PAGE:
Friday, November 13, 2009

Day 68 - The Search for the Lost Fly

Dust off your fedora and grab your whips. Today I'm on an adventure for the lost fly.


Yesterday I mentioned that I'd like to find a forgotten fly pattern. One which history has forgotten and anglers can no longer recognize as a proven trout getter. Since yesterday my mind has been swarming around the idea of a possible "secret forgotten" fly. As always, I'm on the hunt for the Holy Grail of flies.

Now before I begin, I have to admit that the odds are stacked against me in my pursuit. Let's face it, if an old pattern is a proven trout catcher, would it have been forgotten? Patterns like the Adams and the Royal Coachman are a testament to this logic. So, how does one find a forgotten pattern that still produces fish?

Time to blow off the dust off the cover of the "Fish Flies: The Encyclopedia of the Fly Tier's Art" by Terry Hellekson. To me this is the first place I go to search for fly patterns. With just shy of 3,000 patterns, a handful of full color plates, and ranging from wet flies to nymphs to dry flies it is definitely the first place to start looking for a "Lost Fly".

Now before we begin, we have to have an idea of what we are looking for. Are we looking for a dry fly pattern? A nymph? Wet fly? If you don't know, then you are the one that is lost. For me, I tend to be a card carrying member of the wet fly/nymph club. Purists will tell me that I'm on the wrong side of this debate, and I will calmly tell them that the wet fly came before the dry fly (so put that in your hat and sit on it). This doesn't mean I don't like to catch trout on the dry, but when fish feed 90% sub surface... can you blame me?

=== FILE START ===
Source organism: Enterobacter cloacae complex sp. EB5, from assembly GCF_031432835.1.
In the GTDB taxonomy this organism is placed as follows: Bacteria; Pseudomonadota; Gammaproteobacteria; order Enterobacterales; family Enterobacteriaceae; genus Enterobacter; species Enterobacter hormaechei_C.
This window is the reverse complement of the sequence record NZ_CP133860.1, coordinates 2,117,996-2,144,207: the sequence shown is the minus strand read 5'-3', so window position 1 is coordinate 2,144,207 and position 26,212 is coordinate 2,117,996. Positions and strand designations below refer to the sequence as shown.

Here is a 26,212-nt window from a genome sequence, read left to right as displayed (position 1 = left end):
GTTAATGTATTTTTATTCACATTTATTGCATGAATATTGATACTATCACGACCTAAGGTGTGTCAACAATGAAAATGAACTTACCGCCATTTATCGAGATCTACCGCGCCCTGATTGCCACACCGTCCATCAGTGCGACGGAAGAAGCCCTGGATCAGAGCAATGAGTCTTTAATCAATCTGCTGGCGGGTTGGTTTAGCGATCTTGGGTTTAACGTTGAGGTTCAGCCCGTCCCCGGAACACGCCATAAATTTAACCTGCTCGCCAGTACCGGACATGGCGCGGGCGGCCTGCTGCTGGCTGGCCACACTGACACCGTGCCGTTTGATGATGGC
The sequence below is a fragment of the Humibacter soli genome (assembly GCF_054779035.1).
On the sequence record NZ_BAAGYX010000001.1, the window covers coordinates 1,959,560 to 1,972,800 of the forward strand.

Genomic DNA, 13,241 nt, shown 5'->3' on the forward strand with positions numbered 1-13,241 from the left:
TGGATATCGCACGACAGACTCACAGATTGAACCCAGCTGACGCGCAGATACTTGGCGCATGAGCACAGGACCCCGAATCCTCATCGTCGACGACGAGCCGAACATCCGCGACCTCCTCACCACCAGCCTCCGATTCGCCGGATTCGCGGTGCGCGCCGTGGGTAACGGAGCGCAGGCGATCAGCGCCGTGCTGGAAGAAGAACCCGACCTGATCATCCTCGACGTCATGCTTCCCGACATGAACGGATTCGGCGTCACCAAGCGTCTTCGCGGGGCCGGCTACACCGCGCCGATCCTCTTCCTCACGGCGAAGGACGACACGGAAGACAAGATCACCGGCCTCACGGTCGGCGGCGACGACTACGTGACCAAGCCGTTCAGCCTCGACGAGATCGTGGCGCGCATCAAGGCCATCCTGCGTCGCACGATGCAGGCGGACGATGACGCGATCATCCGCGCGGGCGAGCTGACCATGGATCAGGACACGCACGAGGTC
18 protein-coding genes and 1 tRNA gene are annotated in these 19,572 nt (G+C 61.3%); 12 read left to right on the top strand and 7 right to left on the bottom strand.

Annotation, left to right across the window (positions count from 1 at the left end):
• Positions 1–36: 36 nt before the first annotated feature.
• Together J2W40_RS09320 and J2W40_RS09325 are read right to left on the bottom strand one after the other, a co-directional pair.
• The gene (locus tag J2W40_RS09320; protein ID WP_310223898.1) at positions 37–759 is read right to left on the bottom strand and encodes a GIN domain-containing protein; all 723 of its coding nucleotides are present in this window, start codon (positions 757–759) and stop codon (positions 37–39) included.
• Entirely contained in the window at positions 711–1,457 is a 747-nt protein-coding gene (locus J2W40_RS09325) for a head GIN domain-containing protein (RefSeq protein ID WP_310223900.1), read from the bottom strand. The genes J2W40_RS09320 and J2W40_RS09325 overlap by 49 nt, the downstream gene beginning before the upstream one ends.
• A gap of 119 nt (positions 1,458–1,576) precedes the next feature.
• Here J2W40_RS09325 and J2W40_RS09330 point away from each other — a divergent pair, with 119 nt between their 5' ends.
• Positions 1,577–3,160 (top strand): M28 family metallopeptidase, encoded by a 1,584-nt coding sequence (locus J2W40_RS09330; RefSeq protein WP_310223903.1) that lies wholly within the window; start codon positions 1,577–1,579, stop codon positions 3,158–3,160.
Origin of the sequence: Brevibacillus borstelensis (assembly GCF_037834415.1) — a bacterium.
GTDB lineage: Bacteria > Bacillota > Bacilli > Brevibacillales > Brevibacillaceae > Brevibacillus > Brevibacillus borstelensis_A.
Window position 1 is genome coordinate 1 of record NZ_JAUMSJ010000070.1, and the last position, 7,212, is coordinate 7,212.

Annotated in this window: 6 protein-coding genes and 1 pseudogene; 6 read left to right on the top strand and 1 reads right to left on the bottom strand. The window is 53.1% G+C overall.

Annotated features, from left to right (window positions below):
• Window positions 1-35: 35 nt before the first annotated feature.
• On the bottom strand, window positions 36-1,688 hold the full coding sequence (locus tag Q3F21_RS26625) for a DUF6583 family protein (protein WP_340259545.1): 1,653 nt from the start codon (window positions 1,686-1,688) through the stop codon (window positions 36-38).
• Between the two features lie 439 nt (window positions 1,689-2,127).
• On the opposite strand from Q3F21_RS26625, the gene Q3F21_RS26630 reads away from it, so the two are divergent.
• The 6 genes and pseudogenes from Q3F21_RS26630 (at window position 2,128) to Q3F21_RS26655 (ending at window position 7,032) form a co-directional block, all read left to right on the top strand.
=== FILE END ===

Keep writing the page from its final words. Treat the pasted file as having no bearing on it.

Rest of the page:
I think part of the search has to do with the name of the fly. When you're on the stream and hammering fish when no one else is and you get the question, "What are they biting on?" After suppressing the statement, "The end of my line," wouldn't it just be grand to say a #16 Lindgren's Woodduck or #12 Spitfire or even a #8 Dark Assum Dragon? Wouldn't that propel you into fly fishing infamy? "Yes it would," you say with a smile.

Now here comes the hard part. Like any good quest it must require some sort of trial. It has to be searched out, tied, tested, and the retested. It has to produce under typical and non-typical situations. It not only has to work on Joe's farm pond, but it has to produce on the freestone stream, the mountain lake, and any other place that fish are at and you're likely to be at.

"No problem," someone might say. Don't listen to them, they're an idiot. The annals of history have lost more effective fly patterns than a person can tie. This giant book that is sitting next to me is full of patterns that someone, somewhere was able to produce fish on. They say that fish don't learn, and I say that's a load of crap. Anyone who has caught fish behind the stocking truck and then returned two weeks later to fish the same section will tell you this: Fish learn quickly!

And so on with the search. I've narrowed it down to either a wet fly pattern or a nymph pattern. But where to next? Do I start out with the ones that look like the ones that I normally fish, or do I go bold and tie a big hairy abomination of a fly? Do I choose a pattern with a mundane name like the Medium Emerger or go fancy like the Red Sheep Creek Special?

Then comes the hard part of putting the fly to the test. Maybe I'll tie a few and send some out to you all, and get your feedback? What say you?

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